News Column

Zimmerman Wanted Bulletproof Vests

June 19, 2012

Melanie Eversley with staff and wire reports

The former Florida neighborhood watch volunteer accused of killing unarmed teen Trayvon Martin in February told his wife to buy bulletproof vests for them and for his lawyer, according to jailhouse calls released Monday.

"As uncomfortable as it is, I want you wearing one," George Zimmerman told his wife, Shellie.

The calls released by prosecutors detail how he instructed his wife to transfer money from bank accounts. The calls could play a role in Zimmerman's second bond hearing next week.

The judge in the case revoked Zimmerman's initial $150,000 bond and ruled the couple had deceived the court. Zimmerman has been back in jail for almost a month.

Prosecutors used the calls to try to show that the Zimmermans knew $135,000 had been raised for his defense. He has pleaded not guilty to second-degree murder and claims self-defense.

Man in webcam case won't be deported

A former Rutgers University student convicted of using a webcam to spy on his gay roommate will not be deported to his native India, U.S. Immigrations and Customs Enforcement spokesman Ross Feinstein said.

Dharun Ravi, 20, is due to be released today from a New Jersey jail after serving 20 days of a 30-day sentence. Ravi was convicted of bias intimidation, invasion of privacy and other criminal counts for using a webcam to see his roommate, Tyler Clementi, kissing another man in September 2010. Days later, Clementi leaped to his death off the George Washington Bridge.

Foreign citizens convicted of crimes in the Untied States can face deportation. Ravi lived in India until he was 5 and remains an Indian citizen, though he is in the USA legally.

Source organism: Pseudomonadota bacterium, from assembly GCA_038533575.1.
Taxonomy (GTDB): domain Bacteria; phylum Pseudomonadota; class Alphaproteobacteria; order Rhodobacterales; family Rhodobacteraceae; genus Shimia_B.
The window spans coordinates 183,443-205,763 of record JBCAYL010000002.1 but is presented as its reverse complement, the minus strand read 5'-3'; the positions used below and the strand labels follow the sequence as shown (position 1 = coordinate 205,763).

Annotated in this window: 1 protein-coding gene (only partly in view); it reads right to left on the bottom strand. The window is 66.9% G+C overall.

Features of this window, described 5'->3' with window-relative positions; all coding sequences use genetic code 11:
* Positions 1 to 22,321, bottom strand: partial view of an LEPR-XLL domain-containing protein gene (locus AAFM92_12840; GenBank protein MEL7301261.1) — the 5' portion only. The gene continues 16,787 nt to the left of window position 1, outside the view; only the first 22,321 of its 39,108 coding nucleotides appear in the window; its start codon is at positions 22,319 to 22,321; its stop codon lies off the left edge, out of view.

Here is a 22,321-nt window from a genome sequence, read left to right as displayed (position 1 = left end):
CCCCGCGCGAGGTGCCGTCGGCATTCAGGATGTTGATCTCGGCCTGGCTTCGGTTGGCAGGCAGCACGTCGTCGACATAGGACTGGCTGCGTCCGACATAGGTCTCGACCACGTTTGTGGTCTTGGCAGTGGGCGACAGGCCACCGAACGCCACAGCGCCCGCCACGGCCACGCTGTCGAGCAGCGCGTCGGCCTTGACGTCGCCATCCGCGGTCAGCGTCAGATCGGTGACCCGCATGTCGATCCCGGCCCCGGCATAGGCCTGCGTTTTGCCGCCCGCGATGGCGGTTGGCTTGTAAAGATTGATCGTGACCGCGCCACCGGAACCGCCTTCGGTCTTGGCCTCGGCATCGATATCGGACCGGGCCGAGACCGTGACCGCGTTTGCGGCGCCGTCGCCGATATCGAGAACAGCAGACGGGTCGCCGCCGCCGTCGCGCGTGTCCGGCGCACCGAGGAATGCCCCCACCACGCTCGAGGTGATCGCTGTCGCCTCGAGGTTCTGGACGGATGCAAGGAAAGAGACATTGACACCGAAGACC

U.S. sues to return dinosaur to Mongolia

The fossil of a dinosaur that roamed the earth 70 million years ago should be turned over to the United States by an auction house so it can be returned to its home in Mongolia, according to a lawsuit the U.S. government filed in New York.

Manhattan U.S. Attorney Preet Bharara said the nearly complete Tyrannosaurus bataar skeleton was imported from Great Britain to Gainesville, Fla., in 2010 with erroneous claims that it was worth only $15,000. It sold at auction May 20 for more than $1million. The sale was contingent upon the outcome of any court proceedings. The lawsuit did not identify the buyer.

Jim Halperin, co-founder of the The Heritage Auctions, a defendant in the lawsuit, said he believes the seller was acting in good faith.

Companion of disappeared woman sues

A Maryland man who was suspected in the presumed death of his traveling companion in Aruba is suing to collect on a travel insurance policy issued in the woman's name.

Gary Giordano, 51, said in a lawsuit that AMEX Assurance is required to pay him $3.5million under a policy purchased before the trip. He said in the suit that his companion, Robyn Gardner, is presumed dead after her disappearance Aug. 2.

Giordano was held for months in an Aruban jail on suspicion of being involved in Gardner's disappearance but was released in November after a judge said there wasn't enough evidence.

American Express spokeswoman Gail Wasserman declined to discuss specifics of the case but said policyholders generally must wait one year before filing a claim if a person is presumed dead but a body has not been located.

Giffords attends commencement

With his wife, former congresswoman Gabrielle Giffords, watching and cheering nearby, retired astronaut Mark Kelly exhorted graduates at the U.S. Merchant Marine Academy to a life of public service, encouraging them to persevere when faced with unexpected challenges.

Giffords didn't speak during the commencement but sang the National Anthem. The Arizona Democrat was shot in an assassination attempt that left six dead outside a Tucson shopping center 18 months ago.

Kelly, a 1986 graduate of the academy in Kings Point, N.Y., spoke of his wife's recovery and sought to use it as inspiration for the graduates.

"She reminds me each and every day to deny the acceptance of failure," he said.

Source: Copyright USA TODAY 2012

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